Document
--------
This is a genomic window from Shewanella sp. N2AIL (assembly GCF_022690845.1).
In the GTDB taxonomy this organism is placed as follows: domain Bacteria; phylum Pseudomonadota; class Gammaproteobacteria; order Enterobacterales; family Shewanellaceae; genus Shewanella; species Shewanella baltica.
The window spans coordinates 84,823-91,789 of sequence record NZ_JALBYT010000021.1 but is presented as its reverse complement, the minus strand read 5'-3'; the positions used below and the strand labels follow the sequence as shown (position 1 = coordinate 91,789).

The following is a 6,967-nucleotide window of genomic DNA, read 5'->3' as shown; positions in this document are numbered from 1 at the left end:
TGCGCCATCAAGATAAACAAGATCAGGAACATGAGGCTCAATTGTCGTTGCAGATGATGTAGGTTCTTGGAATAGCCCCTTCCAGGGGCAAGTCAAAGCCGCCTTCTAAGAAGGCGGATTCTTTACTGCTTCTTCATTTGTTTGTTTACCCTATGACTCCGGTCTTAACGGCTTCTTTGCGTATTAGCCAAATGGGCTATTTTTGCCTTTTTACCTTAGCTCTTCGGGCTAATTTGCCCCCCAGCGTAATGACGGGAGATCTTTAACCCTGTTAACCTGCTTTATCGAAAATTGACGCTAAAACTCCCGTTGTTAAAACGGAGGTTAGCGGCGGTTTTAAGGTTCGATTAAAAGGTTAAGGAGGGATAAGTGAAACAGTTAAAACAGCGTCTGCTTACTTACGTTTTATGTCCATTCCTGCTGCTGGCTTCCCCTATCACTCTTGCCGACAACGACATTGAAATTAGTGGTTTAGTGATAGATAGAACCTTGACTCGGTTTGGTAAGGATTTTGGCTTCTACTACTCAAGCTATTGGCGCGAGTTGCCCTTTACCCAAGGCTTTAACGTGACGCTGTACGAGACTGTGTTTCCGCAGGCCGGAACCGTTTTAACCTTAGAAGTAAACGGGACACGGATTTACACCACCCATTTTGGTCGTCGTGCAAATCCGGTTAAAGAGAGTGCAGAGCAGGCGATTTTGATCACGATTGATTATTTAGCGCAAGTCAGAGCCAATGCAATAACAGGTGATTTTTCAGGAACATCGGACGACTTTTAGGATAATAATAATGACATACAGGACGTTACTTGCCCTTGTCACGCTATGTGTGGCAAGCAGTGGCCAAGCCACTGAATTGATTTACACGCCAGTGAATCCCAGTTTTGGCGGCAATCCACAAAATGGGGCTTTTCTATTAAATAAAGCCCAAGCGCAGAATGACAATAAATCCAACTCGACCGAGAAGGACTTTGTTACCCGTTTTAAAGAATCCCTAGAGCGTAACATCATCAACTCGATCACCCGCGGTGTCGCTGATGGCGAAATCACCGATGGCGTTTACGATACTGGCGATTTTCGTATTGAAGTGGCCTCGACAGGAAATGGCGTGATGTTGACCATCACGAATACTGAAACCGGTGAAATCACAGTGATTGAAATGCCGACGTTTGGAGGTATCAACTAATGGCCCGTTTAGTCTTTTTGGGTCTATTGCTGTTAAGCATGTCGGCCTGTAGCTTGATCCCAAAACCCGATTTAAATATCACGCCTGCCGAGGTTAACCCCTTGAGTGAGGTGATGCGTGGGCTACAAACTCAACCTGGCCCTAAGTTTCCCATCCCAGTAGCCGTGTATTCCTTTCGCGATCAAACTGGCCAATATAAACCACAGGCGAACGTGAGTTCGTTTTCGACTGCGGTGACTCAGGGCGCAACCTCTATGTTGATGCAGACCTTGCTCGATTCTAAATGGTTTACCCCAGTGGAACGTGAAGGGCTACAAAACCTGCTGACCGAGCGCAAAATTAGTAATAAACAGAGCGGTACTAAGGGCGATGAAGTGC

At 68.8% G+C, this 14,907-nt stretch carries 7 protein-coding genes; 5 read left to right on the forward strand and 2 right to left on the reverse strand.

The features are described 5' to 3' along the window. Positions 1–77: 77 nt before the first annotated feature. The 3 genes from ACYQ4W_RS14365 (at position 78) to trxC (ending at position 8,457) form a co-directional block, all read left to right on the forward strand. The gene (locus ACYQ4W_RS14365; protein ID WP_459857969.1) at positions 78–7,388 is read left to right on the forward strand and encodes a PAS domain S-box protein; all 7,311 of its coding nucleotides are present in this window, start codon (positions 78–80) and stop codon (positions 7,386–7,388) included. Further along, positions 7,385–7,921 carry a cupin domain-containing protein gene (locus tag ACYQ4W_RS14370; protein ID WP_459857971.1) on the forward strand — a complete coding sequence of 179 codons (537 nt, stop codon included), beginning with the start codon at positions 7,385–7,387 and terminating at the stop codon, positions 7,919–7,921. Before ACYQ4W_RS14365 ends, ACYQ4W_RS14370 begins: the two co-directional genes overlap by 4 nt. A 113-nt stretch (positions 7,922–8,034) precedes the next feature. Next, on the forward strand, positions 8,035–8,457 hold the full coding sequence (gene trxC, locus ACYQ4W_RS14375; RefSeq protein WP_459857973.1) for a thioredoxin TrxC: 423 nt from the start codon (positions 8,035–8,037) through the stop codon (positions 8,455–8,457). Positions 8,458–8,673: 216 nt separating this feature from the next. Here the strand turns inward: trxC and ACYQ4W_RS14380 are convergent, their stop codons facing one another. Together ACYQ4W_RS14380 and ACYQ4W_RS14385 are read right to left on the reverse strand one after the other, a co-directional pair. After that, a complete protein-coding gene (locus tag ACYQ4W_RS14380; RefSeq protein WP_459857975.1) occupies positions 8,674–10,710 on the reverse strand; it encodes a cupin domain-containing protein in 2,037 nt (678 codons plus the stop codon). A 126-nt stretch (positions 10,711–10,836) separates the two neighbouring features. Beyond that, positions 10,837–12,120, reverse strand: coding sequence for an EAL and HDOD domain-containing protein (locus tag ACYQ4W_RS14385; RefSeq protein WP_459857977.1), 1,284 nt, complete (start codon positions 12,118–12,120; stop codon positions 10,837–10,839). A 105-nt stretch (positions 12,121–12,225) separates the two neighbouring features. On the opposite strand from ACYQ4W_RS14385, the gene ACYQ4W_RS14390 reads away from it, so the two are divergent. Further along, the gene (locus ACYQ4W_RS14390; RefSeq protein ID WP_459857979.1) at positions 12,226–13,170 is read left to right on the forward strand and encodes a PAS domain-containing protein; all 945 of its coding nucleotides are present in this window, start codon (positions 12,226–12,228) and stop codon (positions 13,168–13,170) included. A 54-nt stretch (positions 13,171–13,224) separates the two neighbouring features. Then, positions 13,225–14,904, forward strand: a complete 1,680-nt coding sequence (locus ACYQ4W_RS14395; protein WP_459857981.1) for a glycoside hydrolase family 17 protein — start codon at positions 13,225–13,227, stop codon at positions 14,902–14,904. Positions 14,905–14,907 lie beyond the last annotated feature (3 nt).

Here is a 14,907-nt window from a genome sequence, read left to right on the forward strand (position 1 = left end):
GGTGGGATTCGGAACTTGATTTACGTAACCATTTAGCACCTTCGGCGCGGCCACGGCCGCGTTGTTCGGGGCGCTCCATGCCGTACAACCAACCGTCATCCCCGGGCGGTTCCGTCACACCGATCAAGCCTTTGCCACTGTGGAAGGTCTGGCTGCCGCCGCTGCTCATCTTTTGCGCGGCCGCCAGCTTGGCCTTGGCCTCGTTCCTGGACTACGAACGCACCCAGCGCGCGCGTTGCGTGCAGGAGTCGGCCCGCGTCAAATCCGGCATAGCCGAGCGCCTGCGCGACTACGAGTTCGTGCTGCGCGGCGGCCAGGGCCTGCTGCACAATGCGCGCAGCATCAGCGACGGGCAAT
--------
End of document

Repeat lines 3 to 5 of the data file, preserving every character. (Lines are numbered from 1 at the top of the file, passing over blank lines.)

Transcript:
The window spans coordinates 84,823-91,789 of sequence record NZ_JALBYT010000021.1 but is presented as its reverse complement, the minus strand read 5'-3'; the positions used below and the strand labels follow the sequence as shown (position 1 = coordinate 91,789).

The following is a 6,967-nucleotide window of genomic DNA, read 5'->3' as shown; positions in this document are numbered from 1 at the left end:
TGCGCCATCAAGATAAACAAGATCAGGAACATGAGGCTCAATTGTCGTTGCAGATGATGTAGGTTCTTGGAATAGCCCCTTCCAGGGGCAAGTCAAAGCCGCCTTCTAAGAAGGCGGATTCTTTACTGCTTCTTCATTTGTTTGTTTACCCTATGACTCCGGTCTTAACGGCTTCTTTGCGTATTAGCCAAATGGGCTATTTTTGCCTTTTTACCTTAGCTCTTCGGGCTAATTTGCCCCCCAGCGTAATGACGGGAGATCTTTAACCCTGTTAACCTGCTTTATCGAAAATTGACGCTAAAACTCCCGTTGTTAAAACGGAGGTTAGCGGCGGTTTTAAGGTTCGATTAAAAGGTTAAGGAGGGATAAGTGAAACAGTTAAAACAGCGTCTGCTTACTTACGTTTTATGTCCATTCCTGCTGCTGGCTTCCCCTATCACTCTTGCCGACAACGACATTGAAATTAGTGGTTTAGTGATAGATAGAACCTTGACTCGGTTTGGTAAGGATTTTGGCTTCTACTACTCAAGCTATTGGCGCGAGTTGCCCTTTACCCAAGGCTTTAACGTGACGCTGTACGAGACTGTGTTTCCGCAGGCCGGAACCGTTTTAACCTTAGAAGTAAACGGGACACGGATTTACACCACCCATTTTGGTCGTCGTGCAAATCCGGTTAAAGAGAGTGCAGAGCAGGCGATTTTGATCACGATTGATTATTTAGCGCAAGTCAGAGCCAATGCAATAACAGGTGATTTTTCAGGAACATCGGACGACTTTTAGGATAATAATAATGACATACAGGACGTTACTTGCCCTTGTCACGCTATGTGTGGCAAGCAGTGGCCAAGCCACTGAATTGATTTACACGCCAGTGAATCCCAGTTTTGGCGGCAATCCACAAAATGGGGCTTTTCTATTAAATAAAGCCCAAGCGCAGAATGACAATAAATCCAACTCGACCGAGAAGGACTTTGTTACCCGTTTTAAAGAATCCCTAGAGCGTAACATCATCAACTCGATCACCCGCGGTGTCGCTGATGGCGAAATCACCGATGGCGTTTACGATACTGGCGATTTTCGTATTGAAGTGGCCTCGACAGGAAATGGCGTGATGTTGACCATCACGAATACTGAAACCGGTGAAATCACAGTGATTGAAATGCCGACGTTTGGAGGTATCAACTAATGGCCCGTTTAGTCTTTTTGGGTCTATTGCTGTTAAGCATGTCGGCCTGTAGCTTGATCCCAAAACCCGATTTAAATATCACGCCTGCCGAGGTTAACCCCTTGAGTGAGGTGATGCGTGGGCTACAAACTCAACCTGGCCCTAAGTTTCCCATCCCAGTAGCCGTGTATTCCTTTCGCGATCAAACTGGCCAATATAAACCACAGGCGAACGTGAGTTCGTTTTCGACTGCGGTGACTCAGGGCGCAACCTCTATGTTGATGCAGACCTTGCTCGATTCTAAATGGTTTACCCCAGTGGAACGTGAAGGGCTACAAAACCTGCTGACCGAGCGCAAAATTAGTAATAAACAGAGCGGTACTAAGGGCGATGAAGTGC